Robert McBride is arrested in Mozambique

Robert McBride Image source

Monday, 9 March 1998

Robert McBride, at the time a high-ranking official in the South African Department of Foreign Affairs, was arrested by the Mozambican police in Ressano Garcia. It was alleged that McBride was on a fact-finding mission regarding allegations of gun smuggling from Mozambique into South Africa.

McBride's arrest fuelled suspicions held by several South African political parties regarding his involvement in gun running. They called for a commission of inquiry to investigate allegations of McBride's complicity in the illegal arms trade. Theories on what he was doing in Mozambique varied greatly. Some people suggested that he was buying arms for the East Timorese guerrilla movement; some believed he might have been smuggling arms to former ANC guerrillas then involved violent crimes; others alleged that the guns were used to arm Inkatha Freedom Party (IFP) members. Dr Pieter Mulder of the Freedom Front (FF) said a fair investigation of this matter would assist in restoring South Africa's international credibility and put to rest allegations that the weapons were being used by former Umkhonto we Sizwe (MK) soldiers to commit bank robberies.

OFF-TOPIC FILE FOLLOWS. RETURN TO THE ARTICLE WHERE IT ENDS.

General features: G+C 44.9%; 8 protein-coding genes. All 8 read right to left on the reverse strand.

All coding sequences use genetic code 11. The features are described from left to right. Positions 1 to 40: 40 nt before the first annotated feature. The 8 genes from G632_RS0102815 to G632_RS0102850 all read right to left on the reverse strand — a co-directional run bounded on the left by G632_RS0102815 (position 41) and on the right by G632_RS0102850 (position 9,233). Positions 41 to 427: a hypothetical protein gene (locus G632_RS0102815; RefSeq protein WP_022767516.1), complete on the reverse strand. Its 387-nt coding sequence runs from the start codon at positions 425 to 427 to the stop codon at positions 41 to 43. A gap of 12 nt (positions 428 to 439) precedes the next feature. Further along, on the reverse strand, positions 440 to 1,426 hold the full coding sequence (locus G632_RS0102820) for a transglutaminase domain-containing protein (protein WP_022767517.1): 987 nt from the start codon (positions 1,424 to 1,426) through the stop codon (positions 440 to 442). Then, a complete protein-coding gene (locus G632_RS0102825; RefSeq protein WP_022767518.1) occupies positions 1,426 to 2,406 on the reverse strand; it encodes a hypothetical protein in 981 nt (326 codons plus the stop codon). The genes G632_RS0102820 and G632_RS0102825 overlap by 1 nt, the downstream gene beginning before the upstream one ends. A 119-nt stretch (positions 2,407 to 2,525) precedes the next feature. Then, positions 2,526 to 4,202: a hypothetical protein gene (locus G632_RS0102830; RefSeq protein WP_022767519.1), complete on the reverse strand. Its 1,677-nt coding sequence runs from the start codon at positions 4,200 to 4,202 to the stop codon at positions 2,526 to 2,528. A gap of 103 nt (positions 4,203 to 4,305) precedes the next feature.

The South African government responded to the situation by sending a delegation to Mozambique to discuss McBride's arrest. The team comprised of Sydney Mufamadi, Minister of Safety and Security, Billy Masetla, Director-General of the South African Secret Services, Welile Nhlapo, South Africa's ambassador to the Organisation of African Unity, George Fivaz, South African National Police Commissioner and Suiker Britz, National Special Investigation Unit Head Commissioner. The delegation pledged South Africa's cooperation in dealing with the case. It also requested that the case be handled with some speed. The delegation reported to President Nelson Mandela and his deputy Thabo Mbeki.

• Peace Appeal Robert McBRIDE [online] Available at: [Accessed on 4 March 2013]
• Daley S. Official's Arrest Puzzles South Africa from The New York Times [online] Available at: [Accessed on 4 March 2013]

Last updated : 09-Mar-2017

This article was produced by South African History Online on 16-Mar-2011

Support South African History Online

Donate and Make African History Matter

South African History Online is a non profit organisation. We depend on public support to build our website into the most comprehensive educational resource and encyclopaedia on African history.

Your support will help us to build and maintain partnerships with educational institutions in order to strengthen teaching, research and free access to our content.